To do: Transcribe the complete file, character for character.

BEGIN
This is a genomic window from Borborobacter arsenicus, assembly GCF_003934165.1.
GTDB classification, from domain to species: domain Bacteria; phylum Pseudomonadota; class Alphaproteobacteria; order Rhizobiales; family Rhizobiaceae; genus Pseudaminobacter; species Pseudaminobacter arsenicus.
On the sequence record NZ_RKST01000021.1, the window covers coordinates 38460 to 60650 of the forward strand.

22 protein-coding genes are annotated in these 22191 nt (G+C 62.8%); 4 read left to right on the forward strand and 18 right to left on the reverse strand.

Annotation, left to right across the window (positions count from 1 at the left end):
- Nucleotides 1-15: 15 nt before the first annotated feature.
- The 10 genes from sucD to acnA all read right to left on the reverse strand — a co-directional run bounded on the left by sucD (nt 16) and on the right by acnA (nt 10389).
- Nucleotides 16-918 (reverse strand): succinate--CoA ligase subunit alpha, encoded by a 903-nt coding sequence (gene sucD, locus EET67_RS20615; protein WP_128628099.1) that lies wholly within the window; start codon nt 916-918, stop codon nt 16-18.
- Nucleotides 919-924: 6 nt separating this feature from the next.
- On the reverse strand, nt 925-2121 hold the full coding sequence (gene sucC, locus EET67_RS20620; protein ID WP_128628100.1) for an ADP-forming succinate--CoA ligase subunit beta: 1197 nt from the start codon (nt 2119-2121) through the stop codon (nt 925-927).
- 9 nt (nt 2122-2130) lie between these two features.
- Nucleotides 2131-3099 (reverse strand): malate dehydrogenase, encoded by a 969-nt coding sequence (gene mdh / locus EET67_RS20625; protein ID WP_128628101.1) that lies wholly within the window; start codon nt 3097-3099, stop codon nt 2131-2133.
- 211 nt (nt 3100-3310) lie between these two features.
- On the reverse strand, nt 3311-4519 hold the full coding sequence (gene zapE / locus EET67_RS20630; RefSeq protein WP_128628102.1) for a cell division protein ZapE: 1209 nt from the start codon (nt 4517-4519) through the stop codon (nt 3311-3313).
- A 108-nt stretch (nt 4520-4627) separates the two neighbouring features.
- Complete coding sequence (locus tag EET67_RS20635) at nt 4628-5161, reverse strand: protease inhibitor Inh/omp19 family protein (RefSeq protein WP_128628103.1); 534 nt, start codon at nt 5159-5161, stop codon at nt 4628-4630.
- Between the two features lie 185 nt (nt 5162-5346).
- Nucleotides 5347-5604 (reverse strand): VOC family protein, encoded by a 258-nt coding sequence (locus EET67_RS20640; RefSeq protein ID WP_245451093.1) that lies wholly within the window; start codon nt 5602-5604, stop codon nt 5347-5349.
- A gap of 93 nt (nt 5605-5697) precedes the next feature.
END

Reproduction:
This is a genomic window from Borborobacter arsenicus, assembly GCF_003934165.1.
GTDB classification, from domain to species: domain Bacteria; phylum Pseudomonadota; class Alphaproteobacteria; order Rhizobiales; family Rhizobiaceae; genus Pseudaminobacter; species Pseudaminobacter arsenicus.
On the sequence record NZ_RKST01000021.1, the window covers coordinates 38460 to 60650 of the forward strand.

22 protein-coding genes are annotated in these 22191 nt (G+C 62.8%); 4 read left to right on the forward strand and 18 right to left on the reverse strand.

Annotation, left to right across the window (positions count from 1 at the left end):
- Nucleotides 1-15: 15 nt before the first annotated feature.
- The 10 genes from sucD to acnA all read right to left on the reverse strand — a co-directional run bounded on the left by sucD (nt 16) and on the right by acnA (nt 10389).
- Nucleotides 16-918 (reverse strand): succinate--CoA ligase subunit alpha, encoded by a 903-nt coding sequence (gene sucD, locus EET67_RS20615; protein WP_128628099.1) that lies wholly within the window; start codon nt 916-918, stop codon nt 16-18.
- Nucleotides 919-924: 6 nt separating this feature from the next.
- On the reverse strand, nt 925-2121 hold the full coding sequence (gene sucC, locus EET67_RS20620; protein ID WP_128628100.1) for an ADP-forming succinate--CoA ligase subunit beta: 1197 nt from the start codon (nt 2119-2121) through the stop codon (nt 925-927).
- 9 nt (nt 2122-2130) lie between these two features.
- Nucleotides 2131-3099 (reverse strand): malate dehydrogenase, encoded by a 969-nt coding sequence (gene mdh / locus EET67_RS20625; protein ID WP_128628101.1) that lies wholly within the window; start codon nt 3097-3099, stop codon nt 2131-2133.
- 211 nt (nt 3100-3310) lie between these two features.
- On the reverse strand, nt 3311-4519 hold the full coding sequence (gene zapE / locus EET67_RS20630; RefSeq protein WP_128628102.1) for a cell division protein ZapE: 1209 nt from the start codon (nt 4517-4519) through the stop codon (nt 3311-3313).
- A 108-nt stretch (nt 4520-4627) separates the two neighbouring features.
- Complete coding sequence (locus tag EET67_RS20635) at nt 4628-5161, reverse strand: protease inhibitor Inh/omp19 family protein (RefSeq protein WP_128628103.1); 534 nt, start codon at nt 5159-5161, stop codon at nt 4628-4630.
- Between the two features lie 185 nt (nt 5162-5346).
- Nucleotides 5347-5604 (reverse strand): VOC family protein, encoded by a 258-nt coding sequence (locus EET67_RS20640; RefSeq protein ID WP_245451093.1) that lies wholly within the window; start codon nt 5602-5604, stop codon nt 5347-5349.
- A gap of 93 nt (nt 5605-5697) precedes the next feature.